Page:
Newspaper article The Evening Standard (London, England)

Struck by the Muse

Newspaper article The Evening Standard (London, England)

Struck by the Muse

Article excerpt

Byline: SIOBHAN GROGAN

YOU wouldn't know from looking, but Matt Bellamy - a skinny, five-foot-notvery-much 24-year-old with a shock of spiky black (sometimes red, sometimes blue) hair - is one of Britain's greatest, unlikeliest, new rock stars. His band Muse are signed to Madonna's Maverick label, have been called the new Radiohead and released their second brutally hypnotic album, Origin of Symmetry, earlier this year. Few would bat an eyelid when Bellamy walks down the street, but his last record sold a million worldwide.

While the likes of Coldplay grabbed the headlines last year, Muse toured the globe with their blazing live set, played more than 50 festivals and saw the size of the crowds grow dramatically as word got out. Next Tuesday, they play Docklands Arena.

So it's official: Muse have made it.

All it means," shrugs Matt, slumped on a sofa backstage in Bristol, "is it's like school, only amplified. More people like you and that has loads of advantages. But also more people dislike you. There are some people who want to kill me!" One thing's for sure, Matt's no Fran Healy. You either love him or hate him, think he's a brooding genius (he is) or you don't. "Someone tried to beat me up the other day outside the Astoria. This guy who was about 6ft 5in was pushing me, calling me a pompous t***. It got to me, but only because he was big and could have beaten me up." What is it about Bellamy that causes such an extreme reaction? "I don't know. I suppose I have one of those faces. The people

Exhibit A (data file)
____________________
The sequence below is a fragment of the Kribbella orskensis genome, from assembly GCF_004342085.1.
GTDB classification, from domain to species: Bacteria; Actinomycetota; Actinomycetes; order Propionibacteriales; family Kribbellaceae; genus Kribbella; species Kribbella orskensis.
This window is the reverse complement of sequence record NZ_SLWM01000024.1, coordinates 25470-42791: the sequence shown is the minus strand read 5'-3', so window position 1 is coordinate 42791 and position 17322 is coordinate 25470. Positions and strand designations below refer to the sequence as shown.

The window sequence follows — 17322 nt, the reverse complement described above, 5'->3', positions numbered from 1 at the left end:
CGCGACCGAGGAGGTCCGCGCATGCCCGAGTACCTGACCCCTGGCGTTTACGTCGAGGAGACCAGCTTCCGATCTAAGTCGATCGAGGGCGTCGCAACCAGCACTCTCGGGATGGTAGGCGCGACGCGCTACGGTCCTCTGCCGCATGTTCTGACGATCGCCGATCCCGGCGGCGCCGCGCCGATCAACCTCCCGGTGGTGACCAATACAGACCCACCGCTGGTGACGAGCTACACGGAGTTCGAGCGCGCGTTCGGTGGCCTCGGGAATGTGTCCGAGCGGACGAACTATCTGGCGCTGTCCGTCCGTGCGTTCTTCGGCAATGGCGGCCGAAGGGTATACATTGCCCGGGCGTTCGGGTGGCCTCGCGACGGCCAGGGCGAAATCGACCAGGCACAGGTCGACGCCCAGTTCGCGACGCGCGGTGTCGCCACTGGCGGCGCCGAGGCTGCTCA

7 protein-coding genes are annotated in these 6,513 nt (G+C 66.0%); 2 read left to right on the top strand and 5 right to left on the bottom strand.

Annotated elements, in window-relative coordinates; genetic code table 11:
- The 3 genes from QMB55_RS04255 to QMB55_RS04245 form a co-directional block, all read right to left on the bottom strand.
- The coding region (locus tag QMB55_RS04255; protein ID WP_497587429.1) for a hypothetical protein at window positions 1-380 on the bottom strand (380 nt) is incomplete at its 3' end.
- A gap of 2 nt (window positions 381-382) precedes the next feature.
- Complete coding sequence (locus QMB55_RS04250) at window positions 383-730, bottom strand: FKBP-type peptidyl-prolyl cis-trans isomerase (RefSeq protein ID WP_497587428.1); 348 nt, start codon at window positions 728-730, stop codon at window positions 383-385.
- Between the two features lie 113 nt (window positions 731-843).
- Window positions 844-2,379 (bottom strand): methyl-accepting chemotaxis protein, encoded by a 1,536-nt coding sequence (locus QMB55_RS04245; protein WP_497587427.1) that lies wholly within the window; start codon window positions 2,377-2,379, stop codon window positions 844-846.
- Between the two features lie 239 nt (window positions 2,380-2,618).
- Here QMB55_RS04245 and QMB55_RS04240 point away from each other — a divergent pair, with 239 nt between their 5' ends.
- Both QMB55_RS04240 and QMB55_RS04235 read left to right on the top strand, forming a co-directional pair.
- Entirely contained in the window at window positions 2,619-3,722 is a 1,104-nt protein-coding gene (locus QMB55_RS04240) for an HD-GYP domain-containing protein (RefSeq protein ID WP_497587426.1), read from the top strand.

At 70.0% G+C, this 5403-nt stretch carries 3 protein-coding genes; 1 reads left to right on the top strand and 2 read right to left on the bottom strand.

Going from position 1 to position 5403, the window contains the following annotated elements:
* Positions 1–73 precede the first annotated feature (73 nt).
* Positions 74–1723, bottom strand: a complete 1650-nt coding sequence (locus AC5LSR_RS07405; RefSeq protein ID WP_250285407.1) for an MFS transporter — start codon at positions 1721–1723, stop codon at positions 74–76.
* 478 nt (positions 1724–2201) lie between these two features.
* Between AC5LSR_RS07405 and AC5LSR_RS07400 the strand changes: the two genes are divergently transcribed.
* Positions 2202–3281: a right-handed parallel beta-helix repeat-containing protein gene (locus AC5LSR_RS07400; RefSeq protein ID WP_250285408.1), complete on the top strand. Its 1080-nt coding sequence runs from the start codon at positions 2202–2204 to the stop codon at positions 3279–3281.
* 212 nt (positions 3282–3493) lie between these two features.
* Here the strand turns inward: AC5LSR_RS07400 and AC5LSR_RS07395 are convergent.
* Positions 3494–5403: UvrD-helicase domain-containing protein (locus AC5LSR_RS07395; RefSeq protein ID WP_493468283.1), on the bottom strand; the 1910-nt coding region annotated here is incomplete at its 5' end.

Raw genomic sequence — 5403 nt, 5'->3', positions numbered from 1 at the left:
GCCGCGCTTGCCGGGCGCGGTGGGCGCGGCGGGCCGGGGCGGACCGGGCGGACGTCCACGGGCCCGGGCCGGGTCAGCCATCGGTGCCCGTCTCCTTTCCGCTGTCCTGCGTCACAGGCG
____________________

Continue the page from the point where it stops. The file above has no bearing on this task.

who hate us seem personally offended. People seem to think I've got this massive, obscene, out-of-control ego and take it upon themselves to reduce it."

Jealousy is unavoidable when Bellamy and his bandmates - drummer Dom Howard and bassist Chris Wolstenholme - so openly love every second of their life. They can barely remember the last time they slept in a bed that's not on four wheels, but they wouldn't dream of complaining. "Life has got difficult moments for everyone, and to try to make out that it's difficult living on a [pound]400a-day tour bus just seems impossible. …

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